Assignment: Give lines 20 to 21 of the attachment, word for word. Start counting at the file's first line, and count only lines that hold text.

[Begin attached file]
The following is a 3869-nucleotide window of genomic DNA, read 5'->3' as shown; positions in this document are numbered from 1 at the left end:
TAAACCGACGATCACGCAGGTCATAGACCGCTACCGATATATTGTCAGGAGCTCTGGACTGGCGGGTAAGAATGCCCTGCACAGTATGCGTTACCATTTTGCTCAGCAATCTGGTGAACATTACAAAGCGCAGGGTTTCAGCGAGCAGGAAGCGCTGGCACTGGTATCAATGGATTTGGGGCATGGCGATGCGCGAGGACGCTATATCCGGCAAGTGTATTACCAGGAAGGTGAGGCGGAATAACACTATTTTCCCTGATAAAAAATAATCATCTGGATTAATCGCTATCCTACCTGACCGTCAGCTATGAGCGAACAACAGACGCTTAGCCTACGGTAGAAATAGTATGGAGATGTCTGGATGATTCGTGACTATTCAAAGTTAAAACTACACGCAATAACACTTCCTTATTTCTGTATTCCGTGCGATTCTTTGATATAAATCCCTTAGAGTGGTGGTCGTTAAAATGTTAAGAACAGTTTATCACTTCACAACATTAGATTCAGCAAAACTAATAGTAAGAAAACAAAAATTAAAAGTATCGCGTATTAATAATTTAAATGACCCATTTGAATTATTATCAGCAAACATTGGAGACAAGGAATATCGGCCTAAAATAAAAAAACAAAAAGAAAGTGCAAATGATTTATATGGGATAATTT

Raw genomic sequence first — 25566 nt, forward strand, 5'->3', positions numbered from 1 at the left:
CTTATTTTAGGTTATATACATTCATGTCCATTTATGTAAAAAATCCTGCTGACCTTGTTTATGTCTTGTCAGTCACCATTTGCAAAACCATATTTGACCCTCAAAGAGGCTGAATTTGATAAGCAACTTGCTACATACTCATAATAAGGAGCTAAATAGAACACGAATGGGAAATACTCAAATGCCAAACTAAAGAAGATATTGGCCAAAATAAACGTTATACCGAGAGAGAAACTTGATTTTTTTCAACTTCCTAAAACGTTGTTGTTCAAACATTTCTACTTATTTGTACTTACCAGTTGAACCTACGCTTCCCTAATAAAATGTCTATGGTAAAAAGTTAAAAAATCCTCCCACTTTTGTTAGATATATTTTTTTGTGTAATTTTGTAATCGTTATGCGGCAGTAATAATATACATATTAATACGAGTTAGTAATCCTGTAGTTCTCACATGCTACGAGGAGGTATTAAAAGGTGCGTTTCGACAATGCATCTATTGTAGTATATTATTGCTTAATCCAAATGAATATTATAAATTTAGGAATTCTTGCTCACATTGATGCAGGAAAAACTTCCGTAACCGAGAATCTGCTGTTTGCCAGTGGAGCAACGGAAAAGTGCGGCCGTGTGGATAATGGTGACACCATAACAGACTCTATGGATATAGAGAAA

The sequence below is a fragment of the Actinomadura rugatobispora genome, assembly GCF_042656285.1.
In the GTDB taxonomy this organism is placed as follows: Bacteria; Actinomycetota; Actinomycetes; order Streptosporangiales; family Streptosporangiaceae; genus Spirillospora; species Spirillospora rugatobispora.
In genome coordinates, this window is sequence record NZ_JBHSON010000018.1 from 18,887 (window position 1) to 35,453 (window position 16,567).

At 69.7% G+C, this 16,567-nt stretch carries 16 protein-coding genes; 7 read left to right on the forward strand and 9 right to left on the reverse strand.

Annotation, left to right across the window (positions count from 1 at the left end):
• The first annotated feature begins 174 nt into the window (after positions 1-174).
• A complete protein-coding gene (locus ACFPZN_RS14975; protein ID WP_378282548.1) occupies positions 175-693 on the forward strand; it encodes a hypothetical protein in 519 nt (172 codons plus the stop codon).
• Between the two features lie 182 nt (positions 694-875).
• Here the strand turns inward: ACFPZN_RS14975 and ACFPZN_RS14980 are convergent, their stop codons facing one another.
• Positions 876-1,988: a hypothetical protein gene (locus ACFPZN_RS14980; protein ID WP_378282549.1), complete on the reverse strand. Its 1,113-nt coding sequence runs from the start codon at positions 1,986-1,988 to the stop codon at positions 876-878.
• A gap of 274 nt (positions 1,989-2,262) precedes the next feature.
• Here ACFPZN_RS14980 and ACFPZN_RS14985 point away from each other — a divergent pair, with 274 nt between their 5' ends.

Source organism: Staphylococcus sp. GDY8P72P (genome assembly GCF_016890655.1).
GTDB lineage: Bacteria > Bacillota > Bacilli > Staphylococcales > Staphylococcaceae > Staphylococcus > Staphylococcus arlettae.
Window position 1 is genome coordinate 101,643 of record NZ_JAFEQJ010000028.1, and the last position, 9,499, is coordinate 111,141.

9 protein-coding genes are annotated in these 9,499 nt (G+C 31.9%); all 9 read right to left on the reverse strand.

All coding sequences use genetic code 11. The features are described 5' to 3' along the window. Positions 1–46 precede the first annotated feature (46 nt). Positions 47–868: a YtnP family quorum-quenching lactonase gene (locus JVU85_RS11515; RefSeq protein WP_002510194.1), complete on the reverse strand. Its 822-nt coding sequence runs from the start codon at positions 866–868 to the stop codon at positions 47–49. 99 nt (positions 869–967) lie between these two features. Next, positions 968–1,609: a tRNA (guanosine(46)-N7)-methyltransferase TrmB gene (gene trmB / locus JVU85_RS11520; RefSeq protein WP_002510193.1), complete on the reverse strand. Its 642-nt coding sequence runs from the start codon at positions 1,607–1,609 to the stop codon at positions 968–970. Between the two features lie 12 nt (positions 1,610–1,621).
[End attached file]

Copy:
9 protein-coding genes are annotated in these 9,499 nt (G+C 31.9%); all 9 read right to left on the reverse strand.

All coding sequences use genetic code 11. The features are described 5' to 3' along the window. Positions 1–46 precede the first annotated feature (46 nt). Positions 47–868: a YtnP family quorum-quenching lactonase gene (locus JVU85_RS11515; RefSeq protein WP_002510194.1), complete on the reverse strand. Its 822-nt coding sequence runs from the start codon at positions 866–868 to the stop codon at positions 47–49. 99 nt (positions 869–967) lie between these two features. Next, positions 968–1,609: a tRNA (guanosine(46)-N7)-methyltransferase TrmB gene (gene trmB / locus JVU85_RS11520; RefSeq protein WP_002510193.1), complete on the reverse strand. Its 642-nt coding sequence runs from the start codon at positions 1,607–1,609 to the stop codon at positions 968–970. Between the two features lie 12 nt (positions 1,610–1,621).